Trading the American Dream for the American Scheme

by: Dr. Hugh Akston

The US Treasury, with the assistance of a distracted and overwhelmed Congress, is replacing the  American Dream with the American Scheme. The American Scheme calls for a $700 billion bailout in which the government would buy troubled assets from the financial sector in hopes of melting the credit freeze. The government’s hope is that this bailout will allow capital to resume flowing fluidly to efficiently invest in value-creating activities and spur economic growth.

In reality, America is yet again refusing to let capitalism purge the economic system of excess. This situation is sadly reminiscent of the last time we saw this movie in the aftermath of the Tech Bubble collapse earlier this century. The Fed held interest rates artificially low in an attempt to thwart a recession which led to an unprecedented run-up in credit, leverage, and lending. We as a nation want all of the benefits of capitalism; the American Dream, merit based success, ability to create amazing wealth, innovation, and rising standards of living, but we refuse to accept the consequences of abusing the situation. America has become the lady in the diet pill commercial who wants to eat chocolate cake all day but still look good in a swimsuit.  

The TARP (Troubled Asset Relief Program) and all of the other bailouts that we have seen this year are nice ideas if money grew on magical trees and the supply of it had no impact on the real world economic system. Unfortunately for us, the citizens of the United States, this magical tree produces rotten fruit. Thus far in 2008, the US has committed up to $964 billion dollars ($964,000,000,000.00 to be dramatic) in bailouts stemming from TARP, Freddie (FRE) and Fannie (FNM), AIG (NYSE:AIG), Bear Stearns, and the money market guarantee. The US population is roughly 300 million, so this equates to $3,200 for every person in the United States.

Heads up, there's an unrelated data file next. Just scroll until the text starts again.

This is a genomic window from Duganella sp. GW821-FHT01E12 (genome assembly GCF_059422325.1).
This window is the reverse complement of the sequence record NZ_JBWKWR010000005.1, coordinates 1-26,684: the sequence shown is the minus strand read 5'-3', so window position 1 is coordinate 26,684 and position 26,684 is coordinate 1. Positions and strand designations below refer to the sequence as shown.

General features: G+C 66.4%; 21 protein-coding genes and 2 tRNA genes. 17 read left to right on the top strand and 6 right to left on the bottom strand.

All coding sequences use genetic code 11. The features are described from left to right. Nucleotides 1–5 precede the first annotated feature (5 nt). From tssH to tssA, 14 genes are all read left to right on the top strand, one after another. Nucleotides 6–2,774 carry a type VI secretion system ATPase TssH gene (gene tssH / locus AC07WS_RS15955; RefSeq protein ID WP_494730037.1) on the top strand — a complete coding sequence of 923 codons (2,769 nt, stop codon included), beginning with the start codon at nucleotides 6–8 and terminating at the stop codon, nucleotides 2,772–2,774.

The threat to the American Dream and for that matter the American way of life is how the government plans to fund these obligations. Given that the Treasury has the power to print money, if our newfound nationalized investment portfolio (Freddie and Fannie, AIG, a mountain of toxic assets, etc.) performs poorly, the Treasury will simply crank up the speed of the money printing presses and make good on their obligations. The US dollar is not backed by or convertible to any physical commodity such as gold. The only store of value is the faith, credit, and confidence of the US government. The danger is that under a fiat money system there is no restrain on the amount of money that can be created. The grave concern is that history shows us that an uncontrolled fiat currency will eventually inflate itself away. As more money is printed, inflation will rise and wealth and savings will be eroded along with the American Dream. 

If this sounds overly paranoid, consider why no one in the world has as much wealth as one denarius (Denarius is a unit of Roman Empire currency worth the equivalent of 1 egg or $.25 today), invested at a measly annual interest rate of 1.40% at the time of Christ. This sum would be worth $323 billion today. 

So where is our Congress to protect our currency and ultimately our standard of living? Unfortunately this crisis comes at the worst possible time with elections just weeks away. Every politician wants to be associated with helping out the economy even if they do not fully understand the ramifications of their actions. The tragedy is that these temporary fixes will result in greater economic pains in the long run. Although we are all dead in the long run, I urge our public officials to not be short sighted and protect our great nation. Carpe diem is a good motto when you are on Spring Break but not necessarily when you are running a country.